After losing an appeal against a lawsuit that provides flight attendants in the state with extensive meal break guarantees, Alaska Airlines told flight attendants that it might close crew bases across California.
As the airline searches for a solution to comply with California’s employee break restrictions, Alaska Airlines informed personnel in a series of webcasts that closing crew bases was a “worst-case scenario” but remained a possibility.
According to the Labor Code of California, employees who put in more than five hours are entitled to a continuous 30-minute food break. Employees who work more than 10 hours must take a second break, and transportation workers are entitled to an additional 10-minute break for every four worked hours.
The rules are much more generous than federal regulations, which typically control work and rule-breaking for pilots and flight attendants. Airlines have warned that if they are required to adhere to local state regulations that regulate employee breaks, airfares will have to increase because they will need to hire more crews.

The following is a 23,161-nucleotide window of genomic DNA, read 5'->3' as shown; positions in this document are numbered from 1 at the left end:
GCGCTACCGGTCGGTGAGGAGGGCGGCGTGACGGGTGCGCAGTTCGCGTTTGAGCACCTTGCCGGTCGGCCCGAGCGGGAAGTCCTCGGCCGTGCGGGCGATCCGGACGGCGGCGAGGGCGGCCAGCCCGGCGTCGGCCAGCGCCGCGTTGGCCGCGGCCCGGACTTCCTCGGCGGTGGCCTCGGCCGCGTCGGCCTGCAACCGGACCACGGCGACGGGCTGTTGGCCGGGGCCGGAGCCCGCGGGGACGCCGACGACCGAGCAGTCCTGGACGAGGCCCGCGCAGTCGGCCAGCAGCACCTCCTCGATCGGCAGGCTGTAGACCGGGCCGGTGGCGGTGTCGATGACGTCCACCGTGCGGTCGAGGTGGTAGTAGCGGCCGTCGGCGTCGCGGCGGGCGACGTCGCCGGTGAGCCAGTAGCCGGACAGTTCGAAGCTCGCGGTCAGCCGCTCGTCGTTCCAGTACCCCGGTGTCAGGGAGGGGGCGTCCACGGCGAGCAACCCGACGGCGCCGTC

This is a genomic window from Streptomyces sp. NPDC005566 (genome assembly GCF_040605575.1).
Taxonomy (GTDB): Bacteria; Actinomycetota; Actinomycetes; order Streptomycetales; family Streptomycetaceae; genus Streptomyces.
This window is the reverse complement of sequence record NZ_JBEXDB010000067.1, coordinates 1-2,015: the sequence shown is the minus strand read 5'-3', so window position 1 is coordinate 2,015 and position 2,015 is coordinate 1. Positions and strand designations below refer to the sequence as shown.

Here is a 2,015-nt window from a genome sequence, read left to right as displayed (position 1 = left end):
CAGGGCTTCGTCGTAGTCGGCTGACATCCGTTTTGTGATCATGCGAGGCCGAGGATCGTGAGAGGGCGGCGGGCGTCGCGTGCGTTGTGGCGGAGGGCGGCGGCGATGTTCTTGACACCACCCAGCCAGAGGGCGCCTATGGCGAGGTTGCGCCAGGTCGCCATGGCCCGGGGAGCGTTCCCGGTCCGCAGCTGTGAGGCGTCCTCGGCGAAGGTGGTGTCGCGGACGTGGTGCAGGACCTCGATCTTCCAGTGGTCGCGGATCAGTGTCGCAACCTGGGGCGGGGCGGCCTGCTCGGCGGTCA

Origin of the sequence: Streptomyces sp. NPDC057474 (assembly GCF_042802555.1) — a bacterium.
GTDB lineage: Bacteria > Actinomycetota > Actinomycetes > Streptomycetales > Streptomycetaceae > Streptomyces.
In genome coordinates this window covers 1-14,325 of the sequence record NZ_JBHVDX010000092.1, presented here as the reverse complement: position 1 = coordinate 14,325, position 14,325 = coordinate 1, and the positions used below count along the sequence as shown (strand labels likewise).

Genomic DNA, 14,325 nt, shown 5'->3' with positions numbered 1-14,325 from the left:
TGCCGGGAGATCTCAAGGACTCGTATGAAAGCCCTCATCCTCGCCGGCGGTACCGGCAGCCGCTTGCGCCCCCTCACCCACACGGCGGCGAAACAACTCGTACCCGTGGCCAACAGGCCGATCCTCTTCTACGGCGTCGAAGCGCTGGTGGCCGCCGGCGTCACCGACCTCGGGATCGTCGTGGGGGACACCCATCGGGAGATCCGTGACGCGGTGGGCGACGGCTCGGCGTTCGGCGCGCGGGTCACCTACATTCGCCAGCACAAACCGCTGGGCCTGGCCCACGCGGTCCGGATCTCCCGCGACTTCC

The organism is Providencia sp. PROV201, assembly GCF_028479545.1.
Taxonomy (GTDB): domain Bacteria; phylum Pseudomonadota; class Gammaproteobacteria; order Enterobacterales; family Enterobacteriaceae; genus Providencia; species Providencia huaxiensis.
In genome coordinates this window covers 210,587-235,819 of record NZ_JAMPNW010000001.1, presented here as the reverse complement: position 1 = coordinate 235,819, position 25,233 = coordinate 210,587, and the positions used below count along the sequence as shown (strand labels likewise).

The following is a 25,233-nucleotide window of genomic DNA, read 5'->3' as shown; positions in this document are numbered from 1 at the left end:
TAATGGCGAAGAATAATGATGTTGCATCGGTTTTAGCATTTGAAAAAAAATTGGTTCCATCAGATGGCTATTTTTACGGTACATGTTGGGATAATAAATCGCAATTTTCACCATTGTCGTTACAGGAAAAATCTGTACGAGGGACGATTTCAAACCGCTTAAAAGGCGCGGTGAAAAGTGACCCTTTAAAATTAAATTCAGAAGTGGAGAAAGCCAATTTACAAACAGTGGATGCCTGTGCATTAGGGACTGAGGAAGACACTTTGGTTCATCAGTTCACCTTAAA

The lawsuit was initiated by a group of Virgin America flight attendants who claimed that the airline had violated California’s laws governing lunch breaks. Virgin America was added as a co-defendant and kept up its case after Alaska Airlines bought it.
Despite their best efforts, Alaska Airlines’ attorneys were unable to persuade a San Francisco appeals court to support the flight attendants’ position and require Alaska to abide by California’s labor rules.
Alaska appealed the ruling to the Supreme Court, but last month, the nation’s top court denied Alaska’s request.
Closing crew sites across the state would be one way to bypass the labor code’s requirements without ceasing service to California since the decision only applies to flight attendants who are stationed in that state.
Alaska Airlines has come under fire from the flight attendant union for suggesting that it might close bases in California, claiming that such “dire warnings” are unnecessary.
“In our opinion, it is extremely premature and unnecessarily anxiety-provoking of management to suggest that downsizing or closing California domiciles is anything but a worst-case scenario,” the Association of Flight Attendants told its members.
Alaska Airlines says it is still “carefully evaluating how to balance California law with the federal rules that cover airline crew duties.”